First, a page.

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Interview with Rev C.C. Welch, 1984 August 7 and 1984 August 9

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Creator:Welch, C. C., 1901-
Creator:Hamrick, Peggy
Title:Interview with Rev C.C. Welch, 1984 August 7 and 1984 August 9
Date:1984 Aug. 7, 1984 Aug. 9

In this interview, Reverend C. C. Welch discusses his life's work as a pastor and his views on the Civil Rights movement. Welch compares city and country churches, saying the people in the country are "more sincere and real" and have quieter services, while in the city the services are more emotional. He discusses conducting revivals and talks about the "joy and satisfaction" he gets out of preaching. He discusses several well-known local pastors. He explains the work of the church. He says they didn't believe in interfering with labor disputes. He discusses burial societies: a person paid a little money each month, and they received money if they went into the hospital and upon their death, for their burial expenses. He also describes how they kept a benevolent fund to aid victims of floods. However, he says the church couldn't do much to help during the Depression. Welch discusses Jim Crow laws and trying to register to vote. He was asked questions about the government. It took him a long time to finally get registered. He thinks finally got tired of dealing with him. He explains that he never participated in any marches, but his church held prayer meetings and "institutes" about how to act under pressure; they followed Martin Luther King, Jr.'s, practice of nonviolence. He says he knew King and once gave a revival for King's father when the man was too sick to do it himself. He also mentions Fred Shuttlesworth; he says he "had a lot of iron in him," so whites were too intimidated to bother him too much. When speaking about the unfair laws of the time, Welch says, "It was miserable if you thought it would last always." But he always preached that they wouldn't last. He says he didn't try to break any unfair laws, just tried to get around them through boycotts. For example, many gas stations would refuse to check oil for black patrons, so the blacks learned who would and wouldn't, passed on that information to others, and succeeded in changing those gas stations' policies through not giving them their business.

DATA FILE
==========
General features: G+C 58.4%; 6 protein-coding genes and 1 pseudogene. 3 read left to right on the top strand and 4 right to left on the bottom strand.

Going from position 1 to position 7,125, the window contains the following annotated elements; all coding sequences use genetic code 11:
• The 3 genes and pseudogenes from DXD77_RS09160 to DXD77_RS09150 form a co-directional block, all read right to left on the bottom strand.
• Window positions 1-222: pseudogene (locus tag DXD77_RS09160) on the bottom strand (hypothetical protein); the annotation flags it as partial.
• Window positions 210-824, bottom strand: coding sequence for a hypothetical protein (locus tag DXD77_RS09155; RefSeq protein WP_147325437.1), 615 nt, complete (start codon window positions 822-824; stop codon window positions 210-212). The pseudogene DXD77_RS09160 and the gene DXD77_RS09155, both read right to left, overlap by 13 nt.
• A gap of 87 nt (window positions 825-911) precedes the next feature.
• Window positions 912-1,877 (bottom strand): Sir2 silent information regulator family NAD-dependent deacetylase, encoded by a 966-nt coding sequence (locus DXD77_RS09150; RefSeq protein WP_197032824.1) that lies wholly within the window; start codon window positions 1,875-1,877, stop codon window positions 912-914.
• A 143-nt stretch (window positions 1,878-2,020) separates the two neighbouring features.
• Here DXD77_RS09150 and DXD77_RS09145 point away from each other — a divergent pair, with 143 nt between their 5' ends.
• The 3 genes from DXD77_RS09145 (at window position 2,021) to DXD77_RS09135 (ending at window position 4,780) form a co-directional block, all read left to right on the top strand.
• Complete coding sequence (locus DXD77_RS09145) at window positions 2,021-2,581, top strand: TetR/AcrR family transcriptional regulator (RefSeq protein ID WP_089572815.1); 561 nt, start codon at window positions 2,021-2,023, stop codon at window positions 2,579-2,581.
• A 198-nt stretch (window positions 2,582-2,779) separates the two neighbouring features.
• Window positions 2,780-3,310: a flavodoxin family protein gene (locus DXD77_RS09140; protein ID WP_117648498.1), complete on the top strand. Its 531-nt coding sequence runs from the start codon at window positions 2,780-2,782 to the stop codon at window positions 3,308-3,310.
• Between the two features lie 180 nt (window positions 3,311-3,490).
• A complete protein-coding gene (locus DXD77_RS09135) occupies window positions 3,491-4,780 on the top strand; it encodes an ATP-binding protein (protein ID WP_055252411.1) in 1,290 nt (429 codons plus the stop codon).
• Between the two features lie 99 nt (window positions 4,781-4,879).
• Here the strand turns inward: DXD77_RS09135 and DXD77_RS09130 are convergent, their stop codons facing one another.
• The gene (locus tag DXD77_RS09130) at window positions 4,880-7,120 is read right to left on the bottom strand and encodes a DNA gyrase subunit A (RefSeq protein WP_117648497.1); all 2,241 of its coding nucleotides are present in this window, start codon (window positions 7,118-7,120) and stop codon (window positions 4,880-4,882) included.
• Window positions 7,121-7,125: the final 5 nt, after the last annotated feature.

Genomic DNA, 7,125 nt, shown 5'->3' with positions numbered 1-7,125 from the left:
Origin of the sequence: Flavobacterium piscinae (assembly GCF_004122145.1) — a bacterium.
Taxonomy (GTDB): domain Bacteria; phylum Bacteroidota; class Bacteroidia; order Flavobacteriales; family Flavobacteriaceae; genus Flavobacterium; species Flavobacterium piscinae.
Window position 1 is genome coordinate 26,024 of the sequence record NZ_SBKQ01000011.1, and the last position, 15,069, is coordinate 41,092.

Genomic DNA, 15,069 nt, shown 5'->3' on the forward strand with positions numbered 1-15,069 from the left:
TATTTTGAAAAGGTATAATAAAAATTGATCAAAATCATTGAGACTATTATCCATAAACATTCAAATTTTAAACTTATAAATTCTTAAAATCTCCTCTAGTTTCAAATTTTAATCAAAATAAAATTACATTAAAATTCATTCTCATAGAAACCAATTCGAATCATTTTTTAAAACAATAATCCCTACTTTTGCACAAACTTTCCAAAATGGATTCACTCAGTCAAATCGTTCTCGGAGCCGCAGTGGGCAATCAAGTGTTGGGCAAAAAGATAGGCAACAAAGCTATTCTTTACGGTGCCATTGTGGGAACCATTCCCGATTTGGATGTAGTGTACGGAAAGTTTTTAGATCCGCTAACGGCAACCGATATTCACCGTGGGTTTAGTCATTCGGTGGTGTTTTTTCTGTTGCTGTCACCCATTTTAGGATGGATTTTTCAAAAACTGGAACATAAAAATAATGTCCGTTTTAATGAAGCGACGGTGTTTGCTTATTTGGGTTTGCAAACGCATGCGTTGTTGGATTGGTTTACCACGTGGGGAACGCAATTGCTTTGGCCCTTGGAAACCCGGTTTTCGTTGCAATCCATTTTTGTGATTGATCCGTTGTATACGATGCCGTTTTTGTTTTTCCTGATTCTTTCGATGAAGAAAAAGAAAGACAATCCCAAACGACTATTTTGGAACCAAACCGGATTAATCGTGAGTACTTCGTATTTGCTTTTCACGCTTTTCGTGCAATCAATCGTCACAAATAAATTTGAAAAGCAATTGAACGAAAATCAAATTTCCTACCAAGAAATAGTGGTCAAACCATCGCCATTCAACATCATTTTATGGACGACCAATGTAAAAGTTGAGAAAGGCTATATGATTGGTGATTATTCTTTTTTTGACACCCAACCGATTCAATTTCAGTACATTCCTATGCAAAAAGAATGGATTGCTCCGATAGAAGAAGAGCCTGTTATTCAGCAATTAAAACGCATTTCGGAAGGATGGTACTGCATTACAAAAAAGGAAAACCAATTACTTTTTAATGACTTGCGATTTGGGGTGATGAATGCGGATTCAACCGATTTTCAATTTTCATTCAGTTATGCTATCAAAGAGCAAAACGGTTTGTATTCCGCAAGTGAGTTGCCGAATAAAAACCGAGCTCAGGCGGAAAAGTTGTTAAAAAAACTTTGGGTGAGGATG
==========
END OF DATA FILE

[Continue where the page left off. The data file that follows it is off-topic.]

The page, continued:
Interviewed by Peggy Hamrick on August 7 and August 9, 1984.

Types:Oral histories | Transcripts | Sound recordings | Text | Sound
Subjects:Welch, C. C., 1901- | King, Martin Luther, Jr., 1929-1968 | Shuttlesworth, Fred L., 1922-2011 | African American clergy--Alabama--Birmingham | Civil rights movements--Alabama--Birmingham | African Americans--Religion | Voter registration--Alabama--Birmingham | Direct action--Alabama--Birmingham | Boycotts--Alabama--Birmingham | Birmingham (Ala.)--Race relations | United States, Alabama, Jefferson County, Birmingham, 33.5206608, -86.80249
Collection:Working Lives Oral History Project
Institution:William Stanley Hoole Special Collections Library
Contributors:William Stanley Hoole Special Collections Library (University of Alabama)
Original Material:

Archive of American Minority Cultures

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To obtain permission to publish or reproduce, please contact the W. S. Hoole Special Collections Library.

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Forms part of the online collection: Working Lives Oral History Project.

Persistent Link to Item:http://acumen.lib.ua.edu/u0008_0000003_0000073